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Maryland State Flag Maryland

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The Geography of Maryland

Click here for a few definitions.

Longitude / Latitude Longitude: 75° 4'W to 79° 33'W
Latitude: 37° 53'N to 39° 43'N
Maryland map
Maryland base and elevation maps
Length x Width Maryland is about 250 miles long and 90 miles wide.  
Geographic Center
Explanation
The geographic center of Maryland is located in Prince Georges County, 4.5 miles NW of Davidsonville.
Longitude: 77° 22.3'W
Latitude: 39° 29.5'N
 
Borders Maryland is bordered by Pennsylvania on the north and by Chesapeake Bay and a small piece of Virginia on the south. On the east, Maryland is bordered by Delaware and the Atlantic Ocean. West Virginia and Virginia border Maryland on the west.
Total Area Maryland covers 12,407 square miles, making it the 42nd largest of the 50 states.
Land Area 9,775 square miles of Maryland are land areas.
Water Area 2,633 square miles of Maryland are covered by water.
Highest Point The highest point in Maryland is Hoye-Crest on Backbone Mountain at 3,360 feet above sea level.
Lowest Point The lowest point in Maryland is sea level at the Atlantic Ocean.
Mean Elevation The Mean Elevation of the state of Maryland is 350 feet above sea level.
Major Rivers Patapsco River, Patuxent River, Potomac River, Susquehanna River
Major Lakes Deep Creek Lake ( History ), Lake Oakland, Loch Raven Reservoir, Prettyboy Reservoir

The Land

Maryland is divided into two obvious sections by Chesapeake Bay. One section of Maryland lies to the east of Chesapeake Bay on the Delmarva Peninsula (Name: Delaware, Maryland, Virginia ). This section of the state is referred to as the East Shore. The section of Maryland that lies to the west of Chesapeake Bay is referred to as the West Shore. Despite Maryland's small size, five major land areas define the landscape.

Atlantic Coastal Plain: The Atlantic Coastal Plain, that stretches from New Jersey to Florida, around the Gulf of Mexico, south to Mexico and to the Yucatan Peninsula. It covers the East Shore and part of the West Shore of Maryland. Maryland lies in an area some refer to as the Mid-Atlantic Coastal Plain. From the northeastern tip of Maryland, the plain extends south and west across Maryland almost to Washington, D.C. near the Virginia border. The plain is flat and low rising to around 400 feet on the West Shore. Marshy areas can be found on the East Shore, including the Pocomoke Swamp. The West Shore has been used for farming since colonial times, particularly for growing tobacco.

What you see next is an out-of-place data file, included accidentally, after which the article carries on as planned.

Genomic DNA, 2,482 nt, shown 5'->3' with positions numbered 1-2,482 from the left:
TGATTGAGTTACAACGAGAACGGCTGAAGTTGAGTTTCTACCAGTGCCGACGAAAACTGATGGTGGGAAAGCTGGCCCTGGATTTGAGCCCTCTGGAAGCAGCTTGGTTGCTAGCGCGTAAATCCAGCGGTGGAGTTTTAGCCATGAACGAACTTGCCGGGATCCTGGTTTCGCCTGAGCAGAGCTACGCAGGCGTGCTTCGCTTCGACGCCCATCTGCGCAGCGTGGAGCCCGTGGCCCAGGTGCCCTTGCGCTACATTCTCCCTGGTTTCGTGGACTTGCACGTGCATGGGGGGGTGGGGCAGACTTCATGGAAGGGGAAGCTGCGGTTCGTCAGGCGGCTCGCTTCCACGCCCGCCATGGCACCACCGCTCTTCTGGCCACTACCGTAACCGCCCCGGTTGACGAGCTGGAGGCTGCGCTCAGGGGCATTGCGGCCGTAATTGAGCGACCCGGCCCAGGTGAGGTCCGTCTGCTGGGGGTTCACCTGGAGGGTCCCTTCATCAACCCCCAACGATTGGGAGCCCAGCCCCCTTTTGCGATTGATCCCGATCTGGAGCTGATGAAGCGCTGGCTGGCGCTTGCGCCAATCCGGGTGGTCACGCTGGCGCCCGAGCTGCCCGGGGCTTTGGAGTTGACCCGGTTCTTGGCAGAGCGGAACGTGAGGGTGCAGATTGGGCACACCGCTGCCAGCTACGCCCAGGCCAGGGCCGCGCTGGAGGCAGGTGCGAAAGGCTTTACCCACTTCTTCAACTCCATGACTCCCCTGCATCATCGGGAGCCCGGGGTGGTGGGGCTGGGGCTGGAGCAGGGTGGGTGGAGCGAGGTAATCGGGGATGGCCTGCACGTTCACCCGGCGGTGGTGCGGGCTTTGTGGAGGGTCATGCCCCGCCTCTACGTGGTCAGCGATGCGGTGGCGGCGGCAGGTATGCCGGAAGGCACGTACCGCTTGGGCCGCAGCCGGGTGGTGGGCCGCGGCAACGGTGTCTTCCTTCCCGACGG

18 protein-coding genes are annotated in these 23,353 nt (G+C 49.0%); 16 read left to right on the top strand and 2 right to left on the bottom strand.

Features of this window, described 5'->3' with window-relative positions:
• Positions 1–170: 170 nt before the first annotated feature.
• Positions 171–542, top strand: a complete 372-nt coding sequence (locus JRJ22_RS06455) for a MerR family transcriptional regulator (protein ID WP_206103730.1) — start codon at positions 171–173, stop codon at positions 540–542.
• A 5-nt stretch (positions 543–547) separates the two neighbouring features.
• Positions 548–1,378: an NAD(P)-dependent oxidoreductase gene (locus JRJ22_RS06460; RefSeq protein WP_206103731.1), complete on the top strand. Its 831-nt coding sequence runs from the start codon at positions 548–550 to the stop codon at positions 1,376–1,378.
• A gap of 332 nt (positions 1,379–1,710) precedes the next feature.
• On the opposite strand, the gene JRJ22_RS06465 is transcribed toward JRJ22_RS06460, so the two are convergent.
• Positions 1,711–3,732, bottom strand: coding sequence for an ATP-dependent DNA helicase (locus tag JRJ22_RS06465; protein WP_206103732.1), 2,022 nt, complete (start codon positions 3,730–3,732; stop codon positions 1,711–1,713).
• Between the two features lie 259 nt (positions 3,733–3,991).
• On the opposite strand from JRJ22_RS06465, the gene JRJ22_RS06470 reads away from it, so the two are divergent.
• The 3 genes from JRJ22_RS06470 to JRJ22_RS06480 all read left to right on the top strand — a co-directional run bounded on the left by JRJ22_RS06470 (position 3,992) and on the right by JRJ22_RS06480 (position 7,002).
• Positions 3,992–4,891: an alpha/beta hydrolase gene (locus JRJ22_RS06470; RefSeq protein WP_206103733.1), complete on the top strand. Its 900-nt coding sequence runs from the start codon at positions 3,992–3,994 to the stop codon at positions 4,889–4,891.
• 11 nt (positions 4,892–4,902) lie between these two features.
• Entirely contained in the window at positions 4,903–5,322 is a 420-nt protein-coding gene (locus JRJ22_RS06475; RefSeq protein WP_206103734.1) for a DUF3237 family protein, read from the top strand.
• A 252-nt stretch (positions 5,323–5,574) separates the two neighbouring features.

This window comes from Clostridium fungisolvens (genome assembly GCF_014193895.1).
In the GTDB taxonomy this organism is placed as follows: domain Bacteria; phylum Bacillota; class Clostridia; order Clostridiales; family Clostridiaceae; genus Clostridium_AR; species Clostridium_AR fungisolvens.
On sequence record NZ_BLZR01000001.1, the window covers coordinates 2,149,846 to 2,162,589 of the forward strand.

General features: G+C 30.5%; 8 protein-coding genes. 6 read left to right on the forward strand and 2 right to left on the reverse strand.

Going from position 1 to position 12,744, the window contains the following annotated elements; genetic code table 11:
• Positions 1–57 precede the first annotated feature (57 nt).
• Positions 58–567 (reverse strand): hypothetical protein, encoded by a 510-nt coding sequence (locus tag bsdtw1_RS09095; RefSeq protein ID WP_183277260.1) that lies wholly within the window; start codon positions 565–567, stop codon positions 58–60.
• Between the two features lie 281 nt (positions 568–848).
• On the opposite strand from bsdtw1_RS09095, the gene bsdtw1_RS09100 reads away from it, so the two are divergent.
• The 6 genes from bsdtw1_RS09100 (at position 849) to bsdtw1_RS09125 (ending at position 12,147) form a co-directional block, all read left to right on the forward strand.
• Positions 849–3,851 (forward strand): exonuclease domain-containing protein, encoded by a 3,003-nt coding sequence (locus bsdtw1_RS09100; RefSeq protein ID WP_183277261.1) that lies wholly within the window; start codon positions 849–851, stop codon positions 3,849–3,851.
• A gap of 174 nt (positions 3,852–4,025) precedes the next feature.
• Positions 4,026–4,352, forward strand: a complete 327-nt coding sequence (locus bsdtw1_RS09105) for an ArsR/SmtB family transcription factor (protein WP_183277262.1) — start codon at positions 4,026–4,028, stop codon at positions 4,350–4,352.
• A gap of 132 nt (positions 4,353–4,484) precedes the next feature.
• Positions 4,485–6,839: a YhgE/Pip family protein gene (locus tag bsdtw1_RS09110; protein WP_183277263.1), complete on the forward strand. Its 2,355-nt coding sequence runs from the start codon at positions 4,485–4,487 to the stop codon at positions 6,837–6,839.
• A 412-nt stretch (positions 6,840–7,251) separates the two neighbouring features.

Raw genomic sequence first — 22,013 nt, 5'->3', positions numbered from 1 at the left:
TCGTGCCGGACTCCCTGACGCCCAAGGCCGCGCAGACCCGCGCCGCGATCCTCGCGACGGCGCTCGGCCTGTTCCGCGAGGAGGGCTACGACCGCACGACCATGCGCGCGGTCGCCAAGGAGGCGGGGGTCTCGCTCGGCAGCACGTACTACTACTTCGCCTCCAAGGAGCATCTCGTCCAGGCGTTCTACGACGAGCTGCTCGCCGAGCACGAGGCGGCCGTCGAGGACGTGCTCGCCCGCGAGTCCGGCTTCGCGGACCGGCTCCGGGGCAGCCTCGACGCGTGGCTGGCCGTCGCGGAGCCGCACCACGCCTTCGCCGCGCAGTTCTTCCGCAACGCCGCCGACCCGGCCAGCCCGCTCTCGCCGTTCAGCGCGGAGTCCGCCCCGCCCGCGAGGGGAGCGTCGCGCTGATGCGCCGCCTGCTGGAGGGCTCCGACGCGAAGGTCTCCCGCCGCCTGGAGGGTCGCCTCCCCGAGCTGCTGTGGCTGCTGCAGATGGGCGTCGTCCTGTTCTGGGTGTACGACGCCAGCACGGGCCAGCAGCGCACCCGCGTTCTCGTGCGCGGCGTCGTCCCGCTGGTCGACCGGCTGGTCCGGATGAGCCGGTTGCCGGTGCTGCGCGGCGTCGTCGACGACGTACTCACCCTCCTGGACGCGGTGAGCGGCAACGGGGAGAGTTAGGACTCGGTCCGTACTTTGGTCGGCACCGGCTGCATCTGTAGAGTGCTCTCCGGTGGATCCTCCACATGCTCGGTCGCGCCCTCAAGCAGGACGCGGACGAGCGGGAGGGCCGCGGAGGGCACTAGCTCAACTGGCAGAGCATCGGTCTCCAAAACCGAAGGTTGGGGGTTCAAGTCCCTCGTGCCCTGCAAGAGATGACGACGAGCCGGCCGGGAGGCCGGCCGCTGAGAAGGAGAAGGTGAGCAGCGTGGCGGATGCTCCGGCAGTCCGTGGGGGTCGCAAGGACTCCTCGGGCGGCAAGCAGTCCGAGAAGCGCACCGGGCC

Piedmont: The Piedmont runs from New Jersey, southwest, to Alabama. About 50 miles wide as it cuts across the state from the northeast through central Maryland, the Piedmont is marked by low rolling landscapes and fertile valleys. Two ridges, the Dug Hill Ridge (1,200 feet), near the Pennsylvania border and Pars Ridge (880 feet) run in a southwesterly direction through Maryland. Rivers and streams to the west of the ridges flow into the Potomac River. Rivers and streams to the east of the ridges flow into Chesapeake Bay. Frederick Valley, along the Monocacy River, to the east of the ridges is a rich dairy farming area.

Blue Ridge Region: To the west of the Piedmont is the Blue Ridge. The Blue Ridge Region extends from southern Pennsylvania south to northern Georgia. In Maryland, the Blue Ridge is represented by a narrow, mountainous section of land between the Piedmont and the Appalachian Ridge and Valley. This region, mostly over 1,000 feet, lies in northern Maryland near the Pennsylvania border. South Mountain and Catoctin Mountain are in the Blue Ridge Region of Maryland.

Appalachian Ridge and Valley: The Maryland section of the Appalachian Ridge and Valley is the northern strip of land that separates West Virginia from Pennsylvania. The eastern part of the Appalachian Ridge and Valley is dominated by the Great Valley (Hagerstown Valley), supporting orchards and farmland. A landscape of northeast to southwest ridges lies to the west of the Great Valley. Elevations in this mostly forested area of Maryland reach almost 2,000 feet.

Appalachian Plateau: To the west of the Blue Ridge is the Appalachian Plateau. The Appalachian Plateau, in Maryland, covers a triangle of land in the westernmost portion of Maryland. The Allegheny Mountains cover most of this area. Backbone Mountain, the highest point in Maryland, is located in this region. Deep valleys, cut into the plateau by rivers, characterize this heavily forested area.

A Brief Description of the Geology of Maryland from the Maryland Geological Survey.

( Maryland Close-up )

Climate (All temperatures Fahrenheit)
Highest Temperature The highest temperature recorded in Maryland is 109°, Fahrenheit. This record high was recorded on July 10, 1936 at Cumberland and Frederick.
Lowest Temperature The lowest temperature in Maryland, -40°, was recorded on January 13, 1912 at Oakland.
Average Temperature Monthly average temperatures range from a high of 87.1 degrees to a low of 24.3 degrees.
Climate Average yearly precipitation for Maryland, from 1971 to 2000, is shown on this chart from Oregon State University.
Sources:
The World Almanac of the U.S.A. by Allan Carpenter and Carl Provorse, Copyright © 1998
Edward C. Papenfuse and Robert D. Mitchell, "Maryland," World Book Online Americas Edition, http://www.worldbookonline.com/wbol/wbPage/na/ar/co/347320, August 15, 2001.
The United States Geological Survey Website
Maps.com http://www.maps.com
To Maine geography. To Massachusetts geography.

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